TIDBITS

1) March 19 is World Spelt Day. On this day, at eight in the morning, a lone runner sets out from Uppsala, Sweden, carrying the ingredients listed in this recipe. At dusk, he stops at the nearest house. The dwellers are bound by tradition and hospitality to let the runner in. Once inside the runner makes everyone spelt pancakes. The hosts adopt the runner into their family.

2) Next morning, a family member takes off with spelt-pancakes ingredients in her backpack, running until nightfall when she too makes pancakes for a lucky family. The spelt-pancake-baking relay continues until a spelt-pancakes runner returns to the original home in Uppsala, Sweden. Thousands of families around the world are made happy. This is Sweden’s contribution to world peace.

– Chef Paul

4novels

My cookbook, Eat Me: 169 Fun Recipes From All Over the World,  and novels are available in paperpack or Kindle on amazon.com

As an e-book on Nook

or on my website-where you can get a signed copy at: www.lordsoffun.com

 

 

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Dulce de Leche

Mexican Dessert

DULCE DE LECHE

INGREDIENTSDulceDeLeche-

1 14-ounce can condensed milk
1 14-ounce can evaporated milk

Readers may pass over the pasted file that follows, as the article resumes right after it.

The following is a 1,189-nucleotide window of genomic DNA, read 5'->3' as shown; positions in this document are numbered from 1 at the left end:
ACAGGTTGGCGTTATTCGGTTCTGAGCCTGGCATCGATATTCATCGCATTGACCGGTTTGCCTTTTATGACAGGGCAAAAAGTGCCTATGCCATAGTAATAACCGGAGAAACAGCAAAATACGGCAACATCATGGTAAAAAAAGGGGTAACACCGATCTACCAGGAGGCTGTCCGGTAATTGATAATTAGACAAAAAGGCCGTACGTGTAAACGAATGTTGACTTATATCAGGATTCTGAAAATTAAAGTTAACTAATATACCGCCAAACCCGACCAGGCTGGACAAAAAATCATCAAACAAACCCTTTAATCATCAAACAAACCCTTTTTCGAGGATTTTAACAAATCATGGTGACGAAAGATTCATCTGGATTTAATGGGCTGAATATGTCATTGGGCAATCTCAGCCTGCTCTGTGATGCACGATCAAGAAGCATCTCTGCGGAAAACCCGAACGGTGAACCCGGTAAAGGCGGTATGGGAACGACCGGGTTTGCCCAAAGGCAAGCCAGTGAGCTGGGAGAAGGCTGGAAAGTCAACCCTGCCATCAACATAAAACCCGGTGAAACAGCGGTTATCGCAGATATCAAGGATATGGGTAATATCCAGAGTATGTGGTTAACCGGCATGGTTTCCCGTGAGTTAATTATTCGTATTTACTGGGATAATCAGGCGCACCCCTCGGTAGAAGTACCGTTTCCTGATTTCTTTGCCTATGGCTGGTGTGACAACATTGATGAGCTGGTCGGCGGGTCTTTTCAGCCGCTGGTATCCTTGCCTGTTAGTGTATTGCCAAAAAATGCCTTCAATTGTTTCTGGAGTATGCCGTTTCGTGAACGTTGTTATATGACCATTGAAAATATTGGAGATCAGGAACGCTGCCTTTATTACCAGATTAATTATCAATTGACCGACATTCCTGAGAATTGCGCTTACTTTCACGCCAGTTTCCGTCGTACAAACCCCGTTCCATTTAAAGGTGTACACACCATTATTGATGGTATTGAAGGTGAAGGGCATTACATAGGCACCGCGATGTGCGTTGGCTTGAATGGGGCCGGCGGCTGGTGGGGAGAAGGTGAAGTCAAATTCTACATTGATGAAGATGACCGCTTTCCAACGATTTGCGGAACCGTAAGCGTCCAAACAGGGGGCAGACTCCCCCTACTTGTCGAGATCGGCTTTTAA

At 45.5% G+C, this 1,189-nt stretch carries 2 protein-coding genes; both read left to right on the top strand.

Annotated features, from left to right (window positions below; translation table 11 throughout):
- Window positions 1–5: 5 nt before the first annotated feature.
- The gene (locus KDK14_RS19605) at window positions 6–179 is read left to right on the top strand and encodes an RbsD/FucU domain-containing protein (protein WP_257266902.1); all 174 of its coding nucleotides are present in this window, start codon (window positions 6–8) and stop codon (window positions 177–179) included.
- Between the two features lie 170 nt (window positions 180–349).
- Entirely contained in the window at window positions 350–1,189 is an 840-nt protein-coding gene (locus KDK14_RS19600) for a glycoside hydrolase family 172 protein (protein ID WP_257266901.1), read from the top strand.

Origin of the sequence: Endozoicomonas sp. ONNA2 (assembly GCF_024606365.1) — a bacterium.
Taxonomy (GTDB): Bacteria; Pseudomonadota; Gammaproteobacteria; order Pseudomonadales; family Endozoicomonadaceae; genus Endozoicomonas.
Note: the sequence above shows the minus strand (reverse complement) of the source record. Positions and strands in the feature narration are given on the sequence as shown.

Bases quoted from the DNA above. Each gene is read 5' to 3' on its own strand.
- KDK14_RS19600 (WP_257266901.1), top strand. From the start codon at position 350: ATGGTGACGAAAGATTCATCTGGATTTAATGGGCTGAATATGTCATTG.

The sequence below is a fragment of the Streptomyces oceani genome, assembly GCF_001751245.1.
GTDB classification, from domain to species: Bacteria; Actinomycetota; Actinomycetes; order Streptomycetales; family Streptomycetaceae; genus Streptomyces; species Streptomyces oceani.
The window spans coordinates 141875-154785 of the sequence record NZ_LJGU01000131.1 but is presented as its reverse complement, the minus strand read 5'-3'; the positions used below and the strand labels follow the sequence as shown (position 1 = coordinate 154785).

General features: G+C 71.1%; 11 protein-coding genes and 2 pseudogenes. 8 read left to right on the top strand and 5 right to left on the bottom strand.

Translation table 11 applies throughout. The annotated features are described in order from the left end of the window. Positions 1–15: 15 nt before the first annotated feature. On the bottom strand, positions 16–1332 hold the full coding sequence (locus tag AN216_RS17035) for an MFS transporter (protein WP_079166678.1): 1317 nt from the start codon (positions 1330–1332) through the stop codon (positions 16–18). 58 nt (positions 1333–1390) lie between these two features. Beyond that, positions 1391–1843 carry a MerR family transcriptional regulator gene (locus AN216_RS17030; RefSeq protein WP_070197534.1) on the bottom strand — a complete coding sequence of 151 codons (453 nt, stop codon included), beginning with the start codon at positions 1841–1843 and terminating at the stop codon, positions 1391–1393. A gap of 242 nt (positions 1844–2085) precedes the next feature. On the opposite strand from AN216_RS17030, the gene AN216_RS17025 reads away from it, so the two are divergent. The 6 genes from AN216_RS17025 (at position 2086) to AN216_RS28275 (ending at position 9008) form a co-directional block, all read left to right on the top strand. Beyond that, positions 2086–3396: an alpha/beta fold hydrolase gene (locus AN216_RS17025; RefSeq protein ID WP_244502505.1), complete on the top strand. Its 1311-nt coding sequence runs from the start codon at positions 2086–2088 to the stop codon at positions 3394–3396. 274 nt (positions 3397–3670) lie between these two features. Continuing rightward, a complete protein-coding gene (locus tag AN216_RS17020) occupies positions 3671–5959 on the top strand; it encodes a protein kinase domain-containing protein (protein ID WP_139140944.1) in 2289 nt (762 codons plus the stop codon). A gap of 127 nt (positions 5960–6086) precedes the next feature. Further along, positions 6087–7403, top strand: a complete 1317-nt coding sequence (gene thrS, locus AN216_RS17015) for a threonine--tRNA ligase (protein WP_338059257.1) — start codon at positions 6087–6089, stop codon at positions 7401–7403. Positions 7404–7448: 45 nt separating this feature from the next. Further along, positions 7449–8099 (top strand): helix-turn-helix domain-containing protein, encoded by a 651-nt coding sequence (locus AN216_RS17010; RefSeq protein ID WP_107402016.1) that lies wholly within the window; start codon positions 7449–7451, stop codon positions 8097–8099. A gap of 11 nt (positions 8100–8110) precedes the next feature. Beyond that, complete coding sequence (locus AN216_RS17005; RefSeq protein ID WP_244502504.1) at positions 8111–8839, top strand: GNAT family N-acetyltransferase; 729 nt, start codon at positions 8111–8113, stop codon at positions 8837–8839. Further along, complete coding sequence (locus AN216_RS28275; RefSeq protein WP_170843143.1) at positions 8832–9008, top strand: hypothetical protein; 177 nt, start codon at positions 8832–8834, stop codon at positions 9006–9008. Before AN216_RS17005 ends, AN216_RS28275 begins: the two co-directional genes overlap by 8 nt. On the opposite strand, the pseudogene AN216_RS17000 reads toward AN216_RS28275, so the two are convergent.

PREPARATION

Add condensed milk and evaporated milk to pot. Cook on medium heat for 10 minutes or until liquid begins to boil. Stir frequently. Reduce heat to low and cook for about 30 minutes or until liquid thickens and turns toffee color. Stir frequently to avoid burning and boiling over.

Serve by itself or with ice cream, pancakes, cakes, beans, bread, or crackers.. This will keep for months if poured into an airtight, sterilized jar and kept in the refrigerator. But that won’t happen, it’s too delicious.

TIDBITS

1) I had always thought dulce de leche to be Mexican. But no, a swirling controversy exists over its country of origin.

2) Indeed, Argentina once pressed the United Nations to declare dulce de leche an Argentinean culinary creation. Uruguay presented a counter claim and the world edged closer to conflict. The crisis receded when delegates from both countries partook of dulce de leche. This wondrous dessert is simply too delectable and filling to leave room for acrimonious debate and world slumbered its way back to peace.

3) Argentineans claim a maid was so distracted by attending to delegates to a peace conference that she forgot about the sweetened milk on the stove. She returned to find a caramel paste which everyone loved. A peace treaty was soon signed. I’m telling you; culinary diplomacy is the surest way to lasting, international peace

4) Legend has dulce de leche being used as medicine in India about 5,000 years ago. Some people even now use dulce de leche as an alternative medicine. Is there nothing this dessert can’t do?